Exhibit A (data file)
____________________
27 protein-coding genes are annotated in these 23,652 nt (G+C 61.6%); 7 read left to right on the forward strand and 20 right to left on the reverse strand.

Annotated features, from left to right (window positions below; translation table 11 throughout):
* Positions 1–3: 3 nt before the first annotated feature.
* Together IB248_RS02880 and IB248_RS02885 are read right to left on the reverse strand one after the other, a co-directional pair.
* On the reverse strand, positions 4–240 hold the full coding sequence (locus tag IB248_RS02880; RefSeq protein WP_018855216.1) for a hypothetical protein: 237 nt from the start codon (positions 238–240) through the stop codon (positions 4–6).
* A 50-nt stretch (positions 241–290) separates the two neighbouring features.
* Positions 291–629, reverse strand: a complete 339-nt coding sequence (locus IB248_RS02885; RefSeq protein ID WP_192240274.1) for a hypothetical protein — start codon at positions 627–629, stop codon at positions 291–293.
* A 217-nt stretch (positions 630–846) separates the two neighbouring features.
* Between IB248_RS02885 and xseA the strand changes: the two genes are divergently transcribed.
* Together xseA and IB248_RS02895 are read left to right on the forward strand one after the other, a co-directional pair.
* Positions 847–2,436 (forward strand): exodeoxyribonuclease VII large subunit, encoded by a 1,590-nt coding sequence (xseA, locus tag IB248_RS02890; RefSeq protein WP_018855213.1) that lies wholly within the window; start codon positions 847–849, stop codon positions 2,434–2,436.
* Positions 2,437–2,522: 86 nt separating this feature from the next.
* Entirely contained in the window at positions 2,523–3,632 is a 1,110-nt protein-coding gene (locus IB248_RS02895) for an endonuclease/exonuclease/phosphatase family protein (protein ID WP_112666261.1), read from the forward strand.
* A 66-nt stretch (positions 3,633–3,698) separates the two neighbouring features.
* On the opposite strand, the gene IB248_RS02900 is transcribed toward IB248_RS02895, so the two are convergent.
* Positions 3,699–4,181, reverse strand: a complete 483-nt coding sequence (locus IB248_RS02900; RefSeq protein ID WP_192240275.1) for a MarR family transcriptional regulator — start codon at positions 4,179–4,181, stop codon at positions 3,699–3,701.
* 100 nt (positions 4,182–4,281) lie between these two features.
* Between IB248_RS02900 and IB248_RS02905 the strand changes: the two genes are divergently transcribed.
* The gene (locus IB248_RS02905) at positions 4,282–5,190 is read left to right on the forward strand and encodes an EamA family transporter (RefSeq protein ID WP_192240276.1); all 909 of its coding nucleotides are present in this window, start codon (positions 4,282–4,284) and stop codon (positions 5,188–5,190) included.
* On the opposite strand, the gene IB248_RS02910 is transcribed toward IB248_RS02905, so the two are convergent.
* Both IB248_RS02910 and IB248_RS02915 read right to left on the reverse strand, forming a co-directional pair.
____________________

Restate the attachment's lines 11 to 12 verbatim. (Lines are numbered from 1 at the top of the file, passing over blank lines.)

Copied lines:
* Positions 847–2,436 (forward strand): exodeoxyribonuclease VII large subunit, encoded by a 1,590-nt coding sequence (xseA, locus tag IB248_RS02890; RefSeq protein WP_018855213.1) that lies wholly within the window; start codon positions 847–849, stop codon positions 2,434–2,436.
* Positions 2,437–2,522: 86 nt separating this feature from the next.